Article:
Tuesday, February 17, 2009

Too Soft To Stand Up To Our Enemies, But Too Contrary To Our Stereotypes For Voting For The War

Once Obama was the Democratic candidate, I supported him wholeheartedly. I campaigned for him, blogged for him, showed up at the farmers' market and handed out literature for him, opened my home to Obama volunteers, did magic to ensure his election, made fetch birds to protect him, drove voters to the polls -- I worked to get him elected. And I cried like a big baby when he was inaugurated, delighted that my G/Son will grow up simply accepting that, well, yeah, of course African Americans can be president.

Throughout the primary campaign, lots of Democratic voters were simply indignant: I could NEVER vote for Hillary Clinton! She voted for the war!

Fair enough. The war was immoral and everyone knew that Bush was going to fuck it up. Voting for it was immoral.

Hil had the bad luck to be a woman w the first real shot at the WH just as Rove was punking the Dems. If she'd voted v the war, she'd have had to campaign against assertions that, as a woman, she was too "soft" to be willing to use our military "against terrorists." And, as a woman, if she voted for the war, she was going to, as she did, pay a price for being pro-war. We don't like our women being too warlike.

It's MUCH WORSE for a woman to be pro-war in this society than it is for a man.

Want proof? It was OK for Kerry and Edwards to be pro-war (But, but, but, they apologized BETTER than she did! Right. Sure. Whatever.) It was OK for Biden to have been "for the war." Crickets. And, today, Obama announced that he's ramping up the war in Afghanistan. I'm sure Move On will get right on this. No, I'm not. Crickets.

Look. I'm anti-war. I don't think it's OK for ANYONE to be for any war.

But it's v, v, v, v interesting to me to see the different reactions to men who are "for war" as compared to Clinton. As usual, women are damned if the do and damned if they don't. In patriarchy, it's a feature, not a bug.

Picture found here.


Anonymous said...

It's always amazing to me how many women just didn't want to vote for probably the most feminist woman who ever stood a chance at being president in our lifetime.

I don't know why women believe men when they say they are anti-war. FDR, LBJ, top name a few... Why do women ever believe a word men say?

I didn't buy Obama's so-called anti-war policy back then, and I knew he was going to go for it in Afghanistan.

What I did know is that Hillary Clinton would have been a very good representative of women, and would have inspired a huge shift in the idea that women can be leaders and warriors and feminists.

It will always disappoint me to read about any women who did not vote for her, but oh well, I'm going to say I told you so a lot this year.

nanoboy said...

My own opposition to Clinton had more to do with her support for the bankruptcy bill and her association with her husband who was too eager to deregulate the economy.

Keep in mind, too, that the difference in who voted for who had far more to do with age group than gender. Young women liked Obama more. My wife (29 years old) voted for Obama but was initially more supportive of Edwards. I think that younger women have more of a feeling of equality with their male peers than older women do. The status of women in our society has been changing over the years for the good, and younger women don't associate electing a woman for the presidency as being a true expression of equality. For them, equality means being able to weigh candidates' merits based on non-gender variables.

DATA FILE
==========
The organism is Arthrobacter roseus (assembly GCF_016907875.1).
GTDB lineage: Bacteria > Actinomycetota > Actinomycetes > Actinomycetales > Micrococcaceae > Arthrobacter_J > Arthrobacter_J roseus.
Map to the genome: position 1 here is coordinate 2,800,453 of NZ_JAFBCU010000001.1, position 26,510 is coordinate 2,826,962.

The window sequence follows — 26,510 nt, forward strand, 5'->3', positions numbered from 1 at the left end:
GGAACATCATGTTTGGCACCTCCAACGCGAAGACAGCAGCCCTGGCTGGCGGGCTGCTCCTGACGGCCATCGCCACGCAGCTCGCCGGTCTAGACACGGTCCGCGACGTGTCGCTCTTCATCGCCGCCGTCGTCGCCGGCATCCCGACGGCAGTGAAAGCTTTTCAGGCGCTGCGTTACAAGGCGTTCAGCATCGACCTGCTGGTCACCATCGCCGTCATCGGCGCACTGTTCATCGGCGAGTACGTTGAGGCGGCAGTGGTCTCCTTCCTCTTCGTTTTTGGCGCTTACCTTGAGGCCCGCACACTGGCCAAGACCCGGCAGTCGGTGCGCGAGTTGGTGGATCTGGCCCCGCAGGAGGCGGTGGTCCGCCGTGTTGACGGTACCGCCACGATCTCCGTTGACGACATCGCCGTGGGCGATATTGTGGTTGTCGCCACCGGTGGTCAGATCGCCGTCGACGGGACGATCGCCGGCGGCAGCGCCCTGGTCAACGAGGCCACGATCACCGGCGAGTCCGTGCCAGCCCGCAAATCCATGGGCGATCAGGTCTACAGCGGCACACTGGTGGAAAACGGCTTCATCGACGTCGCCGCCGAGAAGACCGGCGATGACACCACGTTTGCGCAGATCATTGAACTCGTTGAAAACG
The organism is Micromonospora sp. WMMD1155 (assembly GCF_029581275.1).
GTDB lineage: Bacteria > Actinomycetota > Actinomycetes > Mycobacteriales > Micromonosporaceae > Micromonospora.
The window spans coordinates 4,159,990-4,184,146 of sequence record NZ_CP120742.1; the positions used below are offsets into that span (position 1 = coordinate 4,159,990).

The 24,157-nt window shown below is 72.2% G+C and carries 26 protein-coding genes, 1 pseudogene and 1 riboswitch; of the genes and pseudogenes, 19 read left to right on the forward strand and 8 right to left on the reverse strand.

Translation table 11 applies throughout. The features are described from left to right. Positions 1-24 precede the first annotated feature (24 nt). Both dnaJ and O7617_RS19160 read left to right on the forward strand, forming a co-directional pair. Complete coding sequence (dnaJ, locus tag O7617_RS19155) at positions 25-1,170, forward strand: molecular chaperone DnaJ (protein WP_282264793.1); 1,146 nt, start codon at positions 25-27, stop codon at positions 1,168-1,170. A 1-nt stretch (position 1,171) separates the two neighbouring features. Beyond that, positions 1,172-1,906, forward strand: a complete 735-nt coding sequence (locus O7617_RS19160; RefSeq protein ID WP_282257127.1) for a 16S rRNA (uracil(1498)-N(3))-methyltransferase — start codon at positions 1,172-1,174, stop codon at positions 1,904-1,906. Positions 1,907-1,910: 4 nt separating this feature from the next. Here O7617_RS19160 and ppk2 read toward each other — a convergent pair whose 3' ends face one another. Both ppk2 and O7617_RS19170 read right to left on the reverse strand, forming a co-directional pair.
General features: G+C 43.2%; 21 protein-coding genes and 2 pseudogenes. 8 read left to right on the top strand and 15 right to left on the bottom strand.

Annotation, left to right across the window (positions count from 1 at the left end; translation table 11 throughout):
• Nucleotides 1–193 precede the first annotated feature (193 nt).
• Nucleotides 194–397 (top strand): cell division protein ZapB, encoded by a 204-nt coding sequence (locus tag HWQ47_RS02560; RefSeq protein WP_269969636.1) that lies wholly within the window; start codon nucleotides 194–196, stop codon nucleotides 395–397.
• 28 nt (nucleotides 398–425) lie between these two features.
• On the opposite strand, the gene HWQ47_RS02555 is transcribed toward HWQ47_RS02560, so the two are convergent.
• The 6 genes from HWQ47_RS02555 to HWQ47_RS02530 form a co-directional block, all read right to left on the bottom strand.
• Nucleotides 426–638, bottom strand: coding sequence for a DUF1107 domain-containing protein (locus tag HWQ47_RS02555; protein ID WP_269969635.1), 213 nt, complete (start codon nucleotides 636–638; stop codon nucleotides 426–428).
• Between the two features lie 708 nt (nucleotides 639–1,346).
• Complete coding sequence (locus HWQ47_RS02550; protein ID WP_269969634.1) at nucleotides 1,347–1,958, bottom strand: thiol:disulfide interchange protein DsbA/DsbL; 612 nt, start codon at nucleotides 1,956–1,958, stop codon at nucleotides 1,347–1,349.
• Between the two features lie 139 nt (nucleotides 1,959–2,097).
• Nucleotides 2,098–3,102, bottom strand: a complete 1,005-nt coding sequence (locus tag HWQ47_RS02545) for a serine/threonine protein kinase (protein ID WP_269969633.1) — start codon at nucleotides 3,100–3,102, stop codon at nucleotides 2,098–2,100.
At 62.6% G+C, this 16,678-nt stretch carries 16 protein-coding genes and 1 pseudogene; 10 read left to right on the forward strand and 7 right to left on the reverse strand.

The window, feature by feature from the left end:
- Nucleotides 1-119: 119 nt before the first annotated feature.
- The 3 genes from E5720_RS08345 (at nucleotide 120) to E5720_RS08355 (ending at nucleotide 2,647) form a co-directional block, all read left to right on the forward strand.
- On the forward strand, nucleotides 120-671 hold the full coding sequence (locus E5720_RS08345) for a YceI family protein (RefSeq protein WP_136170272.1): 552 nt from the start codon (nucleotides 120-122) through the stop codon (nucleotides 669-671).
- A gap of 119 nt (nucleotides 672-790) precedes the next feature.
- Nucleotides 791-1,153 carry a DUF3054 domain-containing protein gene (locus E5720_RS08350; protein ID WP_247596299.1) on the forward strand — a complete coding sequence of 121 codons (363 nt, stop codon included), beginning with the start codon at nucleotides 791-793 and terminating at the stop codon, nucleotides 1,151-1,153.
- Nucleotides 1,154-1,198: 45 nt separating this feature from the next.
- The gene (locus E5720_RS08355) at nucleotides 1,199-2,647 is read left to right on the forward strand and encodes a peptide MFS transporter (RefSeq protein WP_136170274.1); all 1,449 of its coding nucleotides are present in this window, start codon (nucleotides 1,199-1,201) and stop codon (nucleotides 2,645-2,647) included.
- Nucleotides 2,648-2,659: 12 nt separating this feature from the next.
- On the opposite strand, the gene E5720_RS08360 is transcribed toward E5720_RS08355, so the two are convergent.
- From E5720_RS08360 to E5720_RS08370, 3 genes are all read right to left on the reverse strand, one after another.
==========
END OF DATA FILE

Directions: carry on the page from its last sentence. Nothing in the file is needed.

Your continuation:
Maritzia said...

Obama never said he was anti-war. In his book he talked about the need to use military force at times. He always said that he thought we needed to put more troops in Afghanistan.

What he campaigned against was the war in Iraq.

I had a lot of reasons for voting for Obama. They didn't include voting against Clinton. I just believed that Obama would be better for the country.

There's no hypocrisy in his stance since he's doing what he said he would all along.

Anonymous said...

Hilary's main problem (aside from the perception that Bill would be back in charge in the White House) was that most people didn't want a monarchy in this country of Bush, Clinton, Bush, Clinton.

Secondary to that was if I put her through as a candidate can a woman win? A co-worker of mine called it correctly when she said this country will elect a black man before they will elect a woman.

Ah, yes, damned if we do, damned if we don't indeed.

LittleIsis said...

Women don't know how to think for themselves half the time. It is a bi-product of the patriarchy.
I never bought the whole "monarchy" argument. Marriages are partnerships, and I find it amusing that people howled that Bill would be in charge, since when he was President they were all howling that she was in charge.
It was incredible to me how many people thought Obama was more liberal than her, particularly when it came to the war/war. Hillary's floor speech when she cast her vote was the same as Obama's supposed "anti-war" speech; he would have voted the same way as her and said the exact same thing.
He said over and over again, both on the campaign trail and in his two books about himself, that he didn't consider himself liberal or anti-war, among other things. And he also revealed his man crush on Ronald Reagan.
I did what I thought everyone did in choosing a candidate to support, I got my facts.
Like Hecate, I thought Hillary was the better candidate. And though I believe I will be saying "I Told You So" a lot over the next couple of years or months or whatever, I will give President Obama the benefit of the doubt.